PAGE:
Through January, February and into Maine’s March, my mood sometimes darkens like the winter outside. And I have a brilliant solution: soft brownies or something fudgy with chocolate chunks at least, or mini-chocolate chips melted on top, as much for their sheen — so needed through the drab season — as their velvety flavor.

Brownies will fix everything. That’s the illusion anyway. Through frost, snow and ice, I crave the sweetness of long walks with neighbors in gentle spring breezes, summer at the beach with my cousins, playing outside in the sun with my grandsons. I seek big connection and great warmth and I head straight to the kitchen to whip up a substitute: cocoa, sugar, butter, flour.

Heartbeat and breath rush as I start the dance of baking. Adrenaline speaks: brownies are what I need. Brownies will cheer me up.

Mind racing with “gotta-have-it, gotta-have it now,” I throw the vanilla, the walnuts and gold box of baking soda on the soapstone countertop, clink the metal measuring cups and play with the hollow in the plastic spoons. I fold dry ingredients into wet, pour the ribbon of thick mixture into a 9-inch square pan. I inhale the silky scent of dark cocoa dissolving.

Brownies, fun and exciting, pull at me. I can taste their richness even as I peer through the glass oven door, peeking too soon, too often and with just a teeny bit too much enthusiasm. I read “bake until it springs back to the touch,” and finally my fingers trampoline off the spongy top.

My heart skips. It’s time. The aroma of steamy, freshly baked brownies wafts through the condo. My stomach rumbles as the chewy confection serves up a banquet for the senses and lifts me out of whatever ails me. For a short while. I sample and the ruse begins. The arm and hand rhythms, the gooey scent, the licks of batter fool me for an hour or so.

But when I really pay attention, I see that this blended brew can play tricks on me. For those first few sniffs and bites — ahhhhhh — chewy chocolate makes me giddy and wide-grinned. Then — after I scoff down two, three or four more, knife-straighten the edges, slice squares onto a plate and devour the morsels that fall — comes a drumbeat headache and sour stomach.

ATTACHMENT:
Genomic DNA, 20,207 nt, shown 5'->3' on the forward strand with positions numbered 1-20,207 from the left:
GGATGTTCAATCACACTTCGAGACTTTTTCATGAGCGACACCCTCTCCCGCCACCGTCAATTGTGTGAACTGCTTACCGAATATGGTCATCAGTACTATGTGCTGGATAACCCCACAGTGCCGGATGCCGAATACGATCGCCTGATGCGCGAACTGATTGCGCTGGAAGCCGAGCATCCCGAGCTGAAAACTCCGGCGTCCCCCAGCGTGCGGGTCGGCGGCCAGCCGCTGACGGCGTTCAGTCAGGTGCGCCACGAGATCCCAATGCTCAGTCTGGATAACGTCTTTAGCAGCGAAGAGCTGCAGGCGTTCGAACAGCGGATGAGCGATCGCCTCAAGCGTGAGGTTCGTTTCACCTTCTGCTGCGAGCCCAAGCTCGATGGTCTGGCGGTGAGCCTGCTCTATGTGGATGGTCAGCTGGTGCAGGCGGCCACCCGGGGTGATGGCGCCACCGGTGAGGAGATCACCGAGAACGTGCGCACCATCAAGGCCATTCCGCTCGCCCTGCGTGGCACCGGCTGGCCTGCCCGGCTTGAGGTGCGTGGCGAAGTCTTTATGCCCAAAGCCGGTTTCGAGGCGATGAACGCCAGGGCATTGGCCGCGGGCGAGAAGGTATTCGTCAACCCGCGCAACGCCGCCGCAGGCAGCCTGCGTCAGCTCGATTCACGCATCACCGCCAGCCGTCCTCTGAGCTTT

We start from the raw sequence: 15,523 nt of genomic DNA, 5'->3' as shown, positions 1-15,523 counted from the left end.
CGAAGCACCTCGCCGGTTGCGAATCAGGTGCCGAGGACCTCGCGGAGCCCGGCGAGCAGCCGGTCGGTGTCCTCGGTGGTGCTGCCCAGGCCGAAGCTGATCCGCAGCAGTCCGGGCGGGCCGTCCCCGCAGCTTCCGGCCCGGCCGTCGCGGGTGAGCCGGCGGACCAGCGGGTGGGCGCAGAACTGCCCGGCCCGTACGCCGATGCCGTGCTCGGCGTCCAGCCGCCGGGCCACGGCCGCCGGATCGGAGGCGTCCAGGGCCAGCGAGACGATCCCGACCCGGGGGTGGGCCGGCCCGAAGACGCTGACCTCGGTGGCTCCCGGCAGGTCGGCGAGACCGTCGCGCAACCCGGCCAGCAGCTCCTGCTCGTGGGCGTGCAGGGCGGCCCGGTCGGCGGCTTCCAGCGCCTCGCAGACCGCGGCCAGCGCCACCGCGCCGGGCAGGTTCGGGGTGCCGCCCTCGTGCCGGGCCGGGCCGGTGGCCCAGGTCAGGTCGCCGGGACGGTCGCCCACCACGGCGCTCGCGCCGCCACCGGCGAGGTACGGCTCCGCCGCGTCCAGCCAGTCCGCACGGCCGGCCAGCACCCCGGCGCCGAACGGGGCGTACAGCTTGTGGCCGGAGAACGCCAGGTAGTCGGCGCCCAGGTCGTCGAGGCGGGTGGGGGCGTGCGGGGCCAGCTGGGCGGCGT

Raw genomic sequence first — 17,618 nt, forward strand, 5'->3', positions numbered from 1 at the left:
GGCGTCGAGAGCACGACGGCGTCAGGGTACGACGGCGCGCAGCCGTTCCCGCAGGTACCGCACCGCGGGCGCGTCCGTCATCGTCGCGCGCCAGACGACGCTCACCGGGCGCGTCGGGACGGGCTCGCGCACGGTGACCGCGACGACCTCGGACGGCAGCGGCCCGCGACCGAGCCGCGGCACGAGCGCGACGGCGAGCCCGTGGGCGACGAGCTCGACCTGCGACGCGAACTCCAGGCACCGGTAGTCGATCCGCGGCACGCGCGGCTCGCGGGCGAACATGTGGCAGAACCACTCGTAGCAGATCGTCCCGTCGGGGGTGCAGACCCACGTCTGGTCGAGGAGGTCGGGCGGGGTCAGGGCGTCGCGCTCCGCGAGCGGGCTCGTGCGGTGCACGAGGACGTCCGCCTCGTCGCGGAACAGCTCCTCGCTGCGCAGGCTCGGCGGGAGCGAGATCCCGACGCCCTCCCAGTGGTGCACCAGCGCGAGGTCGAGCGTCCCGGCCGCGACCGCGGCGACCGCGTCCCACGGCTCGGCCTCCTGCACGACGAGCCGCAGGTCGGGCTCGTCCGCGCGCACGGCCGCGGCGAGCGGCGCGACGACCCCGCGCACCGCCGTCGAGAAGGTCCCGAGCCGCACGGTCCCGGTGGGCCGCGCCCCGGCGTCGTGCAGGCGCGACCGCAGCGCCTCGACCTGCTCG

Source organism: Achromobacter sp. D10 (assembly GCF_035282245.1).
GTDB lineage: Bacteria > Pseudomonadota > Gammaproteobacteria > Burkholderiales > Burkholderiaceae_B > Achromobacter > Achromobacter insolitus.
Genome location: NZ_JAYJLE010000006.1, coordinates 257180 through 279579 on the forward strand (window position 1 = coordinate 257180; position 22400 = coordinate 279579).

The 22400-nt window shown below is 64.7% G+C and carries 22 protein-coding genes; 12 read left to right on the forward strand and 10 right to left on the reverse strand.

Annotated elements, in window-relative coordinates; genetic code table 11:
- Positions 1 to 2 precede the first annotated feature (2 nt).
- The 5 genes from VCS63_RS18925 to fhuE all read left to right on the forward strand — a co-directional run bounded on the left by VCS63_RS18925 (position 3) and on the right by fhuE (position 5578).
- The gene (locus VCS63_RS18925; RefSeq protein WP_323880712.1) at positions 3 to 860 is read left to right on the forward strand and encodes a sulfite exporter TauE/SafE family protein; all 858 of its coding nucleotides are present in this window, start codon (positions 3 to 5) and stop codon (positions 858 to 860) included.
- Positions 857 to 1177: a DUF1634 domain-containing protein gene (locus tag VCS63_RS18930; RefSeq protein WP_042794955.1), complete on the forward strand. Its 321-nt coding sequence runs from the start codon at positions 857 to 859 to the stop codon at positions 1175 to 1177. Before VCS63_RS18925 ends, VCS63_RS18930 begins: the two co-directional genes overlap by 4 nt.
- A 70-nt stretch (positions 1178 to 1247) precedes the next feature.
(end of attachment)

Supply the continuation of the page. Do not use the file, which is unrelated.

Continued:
Sometimes way too late, I wake up and wonder: What did I want this physical substance to do for me?

The melt-in-the-mouth yumminess will linger a few minutes at most, pick me up and then, because it won’t last, let me down. Am I looking for love in all the wrong places? The joy of indulgence, impermanent as it is, always vanishes. The brownies will break, go stale, turn to crumbs and, for some of us, trouble.

Before we expect brownies to fix inner and outer unwanted climate, would we be wise to ask, “What do I really want?”

It’s true; some of us long for moments of chocolate relaxation and sweet-tooth satisfaction. It’s also true, especially in the insistence of gotta-have-it, we could be hungering for literal and metaphoric spring in our hearts. Maybe it makes sense to turn to something larger than fleeting pleasure for ultimate sweetness. Maybe there is little wisdom in brownie escape.

Of course, we choose dessert often, and it fills us. At other times, it’s possible we confuse human with spiritual yearnings, and leave our holy hunger starving, unfulfilled. Sometimes a brownie is just a brownie, a perfect antidote to winter doldrums. And sometimes, if we want no bitter aftertaste, we might have to look up from our plates and beyond our taste buds to feed our soul’s appetites.

Susan Lebel Young, MSEd, MSC, teaches mindfulness and is the author of Lessons from a Golfer: A Daughter’s Story of Opening the Heart. She can be reached at [email protected]